CRM Strategy Development

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A CRM strategy majorly focuses on Business Strategy and Customer Strategy. For an organization, it is important to realize where it stands in the industry, and where it intends to reach in the next 5 years or so.
Central to this will be making decisions about customer choice and characteristics, and segment granularity. That also includes the knowledge of how feasible one-on-one or individualized approach to a customer is for the firm, looking from a cost point of view. Both, the present and the future situations, need to be evaluated to make this decision.

Product-based selling

Here, the firm has information only about the transactions and some basic details related to it, and they can conduct some variability tests to determine channel productivity. For instance, there may be a customer mailing list, but there is probably little or no detailed information on individual customers.

For product-based selling, a number of simple analyses can be conducted to improve decision making using a relatively simple database. For example, simple query and analysis tools can be used directly on one or more of the existing operational systems of the organization or, for a more sophisticated analysis operational data can be combined with additional data (often taken from external sources) using specialist tools. These may be used to undertake analyses such as:

  • Simple mailing list analysis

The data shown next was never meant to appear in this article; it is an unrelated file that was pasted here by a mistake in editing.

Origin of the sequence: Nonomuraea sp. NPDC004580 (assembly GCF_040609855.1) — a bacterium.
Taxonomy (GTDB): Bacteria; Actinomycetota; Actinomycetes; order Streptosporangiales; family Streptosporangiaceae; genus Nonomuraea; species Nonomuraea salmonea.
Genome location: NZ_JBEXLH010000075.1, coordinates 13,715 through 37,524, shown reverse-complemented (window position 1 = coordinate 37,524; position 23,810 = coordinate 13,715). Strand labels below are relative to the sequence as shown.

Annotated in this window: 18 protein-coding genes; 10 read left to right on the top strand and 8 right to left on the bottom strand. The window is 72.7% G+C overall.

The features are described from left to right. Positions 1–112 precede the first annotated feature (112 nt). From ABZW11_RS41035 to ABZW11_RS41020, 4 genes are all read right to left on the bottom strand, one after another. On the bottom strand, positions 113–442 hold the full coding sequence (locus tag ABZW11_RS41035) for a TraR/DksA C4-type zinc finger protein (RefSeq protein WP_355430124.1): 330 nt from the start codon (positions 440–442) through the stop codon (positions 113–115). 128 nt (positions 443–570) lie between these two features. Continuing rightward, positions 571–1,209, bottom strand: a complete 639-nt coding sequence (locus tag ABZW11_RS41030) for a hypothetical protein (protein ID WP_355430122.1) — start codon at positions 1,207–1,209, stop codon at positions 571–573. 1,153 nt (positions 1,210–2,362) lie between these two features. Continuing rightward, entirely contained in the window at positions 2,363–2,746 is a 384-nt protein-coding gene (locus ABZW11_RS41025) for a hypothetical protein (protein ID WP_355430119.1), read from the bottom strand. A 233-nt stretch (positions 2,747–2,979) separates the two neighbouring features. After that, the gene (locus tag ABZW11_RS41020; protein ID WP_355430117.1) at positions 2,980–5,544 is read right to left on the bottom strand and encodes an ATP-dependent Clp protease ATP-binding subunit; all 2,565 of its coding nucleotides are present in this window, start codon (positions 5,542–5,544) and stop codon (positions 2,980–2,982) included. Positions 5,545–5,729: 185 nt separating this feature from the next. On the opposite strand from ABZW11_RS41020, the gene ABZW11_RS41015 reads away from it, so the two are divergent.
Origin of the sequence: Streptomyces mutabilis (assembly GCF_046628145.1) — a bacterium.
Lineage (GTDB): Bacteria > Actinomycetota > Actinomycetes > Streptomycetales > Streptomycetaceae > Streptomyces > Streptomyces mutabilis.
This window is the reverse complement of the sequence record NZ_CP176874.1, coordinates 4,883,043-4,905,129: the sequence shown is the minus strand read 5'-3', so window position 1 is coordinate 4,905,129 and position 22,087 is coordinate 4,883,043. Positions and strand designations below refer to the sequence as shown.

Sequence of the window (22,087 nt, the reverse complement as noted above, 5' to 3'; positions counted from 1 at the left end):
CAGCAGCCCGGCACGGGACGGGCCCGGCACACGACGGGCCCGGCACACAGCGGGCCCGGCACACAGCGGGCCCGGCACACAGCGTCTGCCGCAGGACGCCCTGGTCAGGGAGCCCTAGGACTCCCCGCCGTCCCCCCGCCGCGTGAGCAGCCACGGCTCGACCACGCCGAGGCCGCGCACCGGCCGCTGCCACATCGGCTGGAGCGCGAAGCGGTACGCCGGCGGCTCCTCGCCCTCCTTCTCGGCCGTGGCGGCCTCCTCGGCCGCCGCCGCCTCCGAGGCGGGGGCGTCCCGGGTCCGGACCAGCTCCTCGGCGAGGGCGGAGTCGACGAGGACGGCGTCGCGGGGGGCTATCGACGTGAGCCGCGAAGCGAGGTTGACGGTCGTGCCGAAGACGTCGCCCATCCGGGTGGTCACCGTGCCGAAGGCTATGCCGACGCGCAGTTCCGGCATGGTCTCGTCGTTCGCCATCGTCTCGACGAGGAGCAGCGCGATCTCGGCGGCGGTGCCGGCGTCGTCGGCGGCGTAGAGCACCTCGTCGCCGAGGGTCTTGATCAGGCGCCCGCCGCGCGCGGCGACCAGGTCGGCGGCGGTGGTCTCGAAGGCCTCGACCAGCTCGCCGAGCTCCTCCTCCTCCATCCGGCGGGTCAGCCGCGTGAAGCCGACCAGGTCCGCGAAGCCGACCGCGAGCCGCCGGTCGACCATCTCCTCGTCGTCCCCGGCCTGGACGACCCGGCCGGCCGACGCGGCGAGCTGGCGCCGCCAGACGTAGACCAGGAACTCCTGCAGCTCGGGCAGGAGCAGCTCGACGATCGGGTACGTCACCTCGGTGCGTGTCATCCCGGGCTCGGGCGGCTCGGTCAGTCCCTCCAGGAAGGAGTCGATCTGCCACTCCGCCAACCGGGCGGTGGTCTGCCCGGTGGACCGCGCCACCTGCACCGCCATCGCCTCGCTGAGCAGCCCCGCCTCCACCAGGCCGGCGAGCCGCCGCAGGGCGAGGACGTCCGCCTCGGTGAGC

• Elementary segmentation based on products or channels
  • Simple query and reporting for sales productivity and channel productivity

One great example of Product based selling is a retailer that has not yet developed a royalty-based program for its frequent customers. Although they have lots of data about individual transactions, they are unable to connect sales back to the customers. Many retails have outsourced their billing and credit card services to third parties, due to which, they do not have enough information to predict sales flow and stock levels appropriately. Organizations are increasingly finding that power in the supply chain is held by the organization that has the ownership of customer information.

Managed service and support

Most companies tend to upgrade from product-based selling to managed services and support as their first extension of CRM by setting up a call centre or helpdesk. Here the objective is to identify the most important customer and build strategies to retain them.

Here the approach is basically to add customer service to sales. The objective is to build improved relationships with customers through enhanced levels of service and support. The communication is person to person or individualized. This usually involves using more sophisticated applications on relatively unsophisticated customer data. Examples of such applications include:

  • Contact centers/help desks
  • Telemarketing
  • Contact management
  • Salesforce automation

A nice example is Utility companies, where customer service staff has basic customer data – such as name, address, phone number, and the most frequently called numbers. They deal with individuals by making calls and they can tailor individual services to customers on a person-to-person basis.

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